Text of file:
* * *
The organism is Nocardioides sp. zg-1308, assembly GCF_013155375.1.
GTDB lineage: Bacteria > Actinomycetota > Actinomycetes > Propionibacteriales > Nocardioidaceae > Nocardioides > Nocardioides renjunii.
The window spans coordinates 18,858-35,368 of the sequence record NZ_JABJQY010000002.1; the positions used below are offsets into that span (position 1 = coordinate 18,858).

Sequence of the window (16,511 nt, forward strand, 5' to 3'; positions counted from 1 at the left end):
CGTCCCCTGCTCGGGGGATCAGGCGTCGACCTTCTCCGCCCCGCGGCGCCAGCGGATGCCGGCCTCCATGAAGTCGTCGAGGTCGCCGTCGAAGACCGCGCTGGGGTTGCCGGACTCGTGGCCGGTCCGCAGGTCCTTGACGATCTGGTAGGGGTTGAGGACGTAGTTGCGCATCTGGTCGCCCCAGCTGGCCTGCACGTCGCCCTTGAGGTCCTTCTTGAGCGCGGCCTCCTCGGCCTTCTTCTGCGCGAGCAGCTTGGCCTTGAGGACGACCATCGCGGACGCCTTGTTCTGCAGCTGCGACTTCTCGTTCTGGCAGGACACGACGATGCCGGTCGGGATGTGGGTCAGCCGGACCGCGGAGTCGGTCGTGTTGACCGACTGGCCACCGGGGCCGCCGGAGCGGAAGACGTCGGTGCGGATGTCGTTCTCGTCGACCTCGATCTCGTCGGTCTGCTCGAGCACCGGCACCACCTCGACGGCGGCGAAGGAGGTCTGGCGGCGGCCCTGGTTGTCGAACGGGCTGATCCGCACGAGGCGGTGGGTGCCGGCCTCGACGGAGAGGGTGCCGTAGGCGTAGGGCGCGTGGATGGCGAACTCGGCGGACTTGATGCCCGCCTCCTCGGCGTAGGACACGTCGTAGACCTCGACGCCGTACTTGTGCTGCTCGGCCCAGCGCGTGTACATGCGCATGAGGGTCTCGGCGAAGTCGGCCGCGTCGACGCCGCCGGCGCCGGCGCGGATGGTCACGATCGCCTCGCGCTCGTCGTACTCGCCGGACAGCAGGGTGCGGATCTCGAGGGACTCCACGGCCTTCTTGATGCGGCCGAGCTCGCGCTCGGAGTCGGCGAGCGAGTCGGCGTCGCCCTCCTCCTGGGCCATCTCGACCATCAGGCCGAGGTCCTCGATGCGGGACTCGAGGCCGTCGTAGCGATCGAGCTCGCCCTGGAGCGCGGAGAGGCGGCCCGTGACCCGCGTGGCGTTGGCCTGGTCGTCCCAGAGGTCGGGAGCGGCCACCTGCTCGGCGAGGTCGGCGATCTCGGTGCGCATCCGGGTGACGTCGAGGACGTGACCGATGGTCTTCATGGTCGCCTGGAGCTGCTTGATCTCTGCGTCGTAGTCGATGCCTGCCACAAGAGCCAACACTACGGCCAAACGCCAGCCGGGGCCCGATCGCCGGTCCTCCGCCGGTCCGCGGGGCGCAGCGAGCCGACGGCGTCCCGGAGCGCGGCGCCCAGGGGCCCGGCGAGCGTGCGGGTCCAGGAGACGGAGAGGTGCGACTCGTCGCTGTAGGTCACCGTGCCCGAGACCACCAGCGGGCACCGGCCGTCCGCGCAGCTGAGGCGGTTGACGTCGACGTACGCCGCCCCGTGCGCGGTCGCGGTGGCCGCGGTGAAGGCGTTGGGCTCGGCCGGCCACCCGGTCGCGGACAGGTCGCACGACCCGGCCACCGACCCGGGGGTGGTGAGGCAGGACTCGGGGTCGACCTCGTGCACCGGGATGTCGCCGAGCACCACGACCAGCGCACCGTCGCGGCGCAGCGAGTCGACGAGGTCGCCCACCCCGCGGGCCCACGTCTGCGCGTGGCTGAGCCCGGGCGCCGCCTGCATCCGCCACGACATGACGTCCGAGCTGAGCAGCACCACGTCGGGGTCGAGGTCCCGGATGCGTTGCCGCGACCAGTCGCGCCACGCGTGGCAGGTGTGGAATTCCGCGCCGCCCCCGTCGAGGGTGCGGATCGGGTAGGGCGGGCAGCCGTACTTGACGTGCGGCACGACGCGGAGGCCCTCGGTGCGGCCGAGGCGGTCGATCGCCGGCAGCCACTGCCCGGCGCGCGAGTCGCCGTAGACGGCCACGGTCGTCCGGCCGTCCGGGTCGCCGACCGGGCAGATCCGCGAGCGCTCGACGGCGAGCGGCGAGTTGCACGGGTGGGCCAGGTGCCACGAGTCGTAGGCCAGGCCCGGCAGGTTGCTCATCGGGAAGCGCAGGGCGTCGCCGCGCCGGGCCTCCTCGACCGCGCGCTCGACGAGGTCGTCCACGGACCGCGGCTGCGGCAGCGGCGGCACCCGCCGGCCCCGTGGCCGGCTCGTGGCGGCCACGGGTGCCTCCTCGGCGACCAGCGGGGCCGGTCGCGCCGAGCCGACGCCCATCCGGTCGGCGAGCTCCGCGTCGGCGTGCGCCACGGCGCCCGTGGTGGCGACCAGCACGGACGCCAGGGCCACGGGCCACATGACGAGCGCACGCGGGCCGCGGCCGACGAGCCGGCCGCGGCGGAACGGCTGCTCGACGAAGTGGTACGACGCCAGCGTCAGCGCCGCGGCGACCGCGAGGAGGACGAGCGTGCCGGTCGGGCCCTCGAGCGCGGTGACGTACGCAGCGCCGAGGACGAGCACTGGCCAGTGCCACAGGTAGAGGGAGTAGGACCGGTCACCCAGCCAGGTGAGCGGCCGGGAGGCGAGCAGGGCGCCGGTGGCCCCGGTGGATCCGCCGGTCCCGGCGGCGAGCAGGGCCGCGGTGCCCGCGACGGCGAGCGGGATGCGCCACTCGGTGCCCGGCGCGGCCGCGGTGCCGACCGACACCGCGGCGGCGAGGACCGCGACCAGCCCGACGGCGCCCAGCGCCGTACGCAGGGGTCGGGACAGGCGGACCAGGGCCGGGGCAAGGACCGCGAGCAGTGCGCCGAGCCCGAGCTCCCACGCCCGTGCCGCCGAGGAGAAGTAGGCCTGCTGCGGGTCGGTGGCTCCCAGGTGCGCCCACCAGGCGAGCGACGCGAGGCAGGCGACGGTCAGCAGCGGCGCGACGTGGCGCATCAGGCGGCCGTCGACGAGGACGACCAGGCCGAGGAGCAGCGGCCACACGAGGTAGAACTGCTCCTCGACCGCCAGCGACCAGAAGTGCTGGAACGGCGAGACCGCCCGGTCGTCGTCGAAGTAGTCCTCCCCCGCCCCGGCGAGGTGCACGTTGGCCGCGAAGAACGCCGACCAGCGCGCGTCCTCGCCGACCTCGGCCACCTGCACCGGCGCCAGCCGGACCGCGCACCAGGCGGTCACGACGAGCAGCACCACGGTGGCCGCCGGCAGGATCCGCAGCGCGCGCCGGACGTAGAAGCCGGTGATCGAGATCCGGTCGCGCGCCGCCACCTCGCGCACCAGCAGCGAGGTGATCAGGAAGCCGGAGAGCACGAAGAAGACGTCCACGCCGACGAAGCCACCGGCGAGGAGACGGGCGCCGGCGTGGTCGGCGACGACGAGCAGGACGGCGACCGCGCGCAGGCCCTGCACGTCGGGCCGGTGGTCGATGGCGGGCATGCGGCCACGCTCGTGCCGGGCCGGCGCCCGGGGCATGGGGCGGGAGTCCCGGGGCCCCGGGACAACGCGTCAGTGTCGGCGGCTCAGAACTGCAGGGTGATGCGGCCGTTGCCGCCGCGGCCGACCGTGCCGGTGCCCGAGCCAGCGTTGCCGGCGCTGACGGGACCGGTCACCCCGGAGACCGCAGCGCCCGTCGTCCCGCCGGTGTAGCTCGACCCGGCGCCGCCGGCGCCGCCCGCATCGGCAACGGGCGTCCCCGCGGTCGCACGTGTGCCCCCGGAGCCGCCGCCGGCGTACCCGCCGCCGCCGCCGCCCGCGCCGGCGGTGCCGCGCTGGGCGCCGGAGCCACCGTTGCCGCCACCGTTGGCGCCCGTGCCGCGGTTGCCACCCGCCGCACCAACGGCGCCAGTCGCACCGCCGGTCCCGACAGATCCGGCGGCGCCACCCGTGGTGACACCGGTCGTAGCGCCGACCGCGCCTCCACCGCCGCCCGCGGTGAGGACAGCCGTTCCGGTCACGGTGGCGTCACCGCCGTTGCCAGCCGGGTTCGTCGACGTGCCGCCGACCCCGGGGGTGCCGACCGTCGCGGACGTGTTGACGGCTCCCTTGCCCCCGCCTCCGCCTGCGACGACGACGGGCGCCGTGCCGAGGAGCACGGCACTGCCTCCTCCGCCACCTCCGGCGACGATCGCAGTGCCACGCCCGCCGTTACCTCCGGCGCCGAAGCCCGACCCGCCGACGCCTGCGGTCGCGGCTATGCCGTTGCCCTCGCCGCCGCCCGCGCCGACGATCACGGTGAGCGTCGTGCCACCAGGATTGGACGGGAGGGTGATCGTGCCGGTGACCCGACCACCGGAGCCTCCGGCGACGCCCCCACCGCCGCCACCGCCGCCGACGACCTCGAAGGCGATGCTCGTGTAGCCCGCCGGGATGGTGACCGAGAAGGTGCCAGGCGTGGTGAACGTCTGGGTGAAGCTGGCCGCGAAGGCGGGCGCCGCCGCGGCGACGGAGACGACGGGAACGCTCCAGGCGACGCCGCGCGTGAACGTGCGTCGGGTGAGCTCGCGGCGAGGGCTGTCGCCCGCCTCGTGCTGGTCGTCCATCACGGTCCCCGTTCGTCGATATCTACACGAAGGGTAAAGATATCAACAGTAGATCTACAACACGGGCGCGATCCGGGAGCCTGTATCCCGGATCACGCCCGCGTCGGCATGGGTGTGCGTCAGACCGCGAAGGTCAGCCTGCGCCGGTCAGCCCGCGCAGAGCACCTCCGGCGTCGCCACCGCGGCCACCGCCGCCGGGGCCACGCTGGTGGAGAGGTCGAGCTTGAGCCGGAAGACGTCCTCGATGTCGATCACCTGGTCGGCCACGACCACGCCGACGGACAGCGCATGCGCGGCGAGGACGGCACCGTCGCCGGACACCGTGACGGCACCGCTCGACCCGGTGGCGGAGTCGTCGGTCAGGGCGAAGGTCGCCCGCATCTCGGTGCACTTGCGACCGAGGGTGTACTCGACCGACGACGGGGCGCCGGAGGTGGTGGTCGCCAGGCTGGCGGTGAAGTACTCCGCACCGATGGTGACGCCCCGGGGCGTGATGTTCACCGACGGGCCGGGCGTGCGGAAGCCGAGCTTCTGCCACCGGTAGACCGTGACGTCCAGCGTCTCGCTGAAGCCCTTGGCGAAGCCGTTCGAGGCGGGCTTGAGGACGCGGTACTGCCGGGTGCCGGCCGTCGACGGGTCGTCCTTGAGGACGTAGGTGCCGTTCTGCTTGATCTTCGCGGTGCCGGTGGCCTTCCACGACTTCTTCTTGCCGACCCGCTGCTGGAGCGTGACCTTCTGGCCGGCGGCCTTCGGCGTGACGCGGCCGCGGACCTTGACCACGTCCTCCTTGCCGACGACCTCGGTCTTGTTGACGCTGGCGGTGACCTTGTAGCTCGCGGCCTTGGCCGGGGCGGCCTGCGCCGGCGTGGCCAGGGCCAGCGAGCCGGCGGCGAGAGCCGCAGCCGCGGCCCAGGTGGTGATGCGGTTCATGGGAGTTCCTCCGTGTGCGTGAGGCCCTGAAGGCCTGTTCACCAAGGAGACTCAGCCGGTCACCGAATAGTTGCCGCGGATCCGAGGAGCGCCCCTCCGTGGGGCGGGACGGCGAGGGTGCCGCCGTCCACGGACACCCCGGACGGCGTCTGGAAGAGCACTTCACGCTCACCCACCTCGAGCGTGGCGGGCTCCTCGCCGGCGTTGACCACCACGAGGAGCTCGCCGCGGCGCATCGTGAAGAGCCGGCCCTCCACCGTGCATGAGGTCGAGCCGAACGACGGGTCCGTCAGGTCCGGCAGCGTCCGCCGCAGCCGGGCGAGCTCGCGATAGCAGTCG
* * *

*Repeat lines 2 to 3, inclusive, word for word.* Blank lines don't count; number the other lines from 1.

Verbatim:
GTDB lineage: Bacteria > Actinomycetota > Actinomycetes > Propionibacteriales > Nocardioidaceae > Nocardioides > Nocardioides renjunii.
The window spans coordinates 18,858-35,368 of the sequence record NZ_JABJQY010000002.1; the positions used below are offsets into that span (position 1 = coordinate 18,858).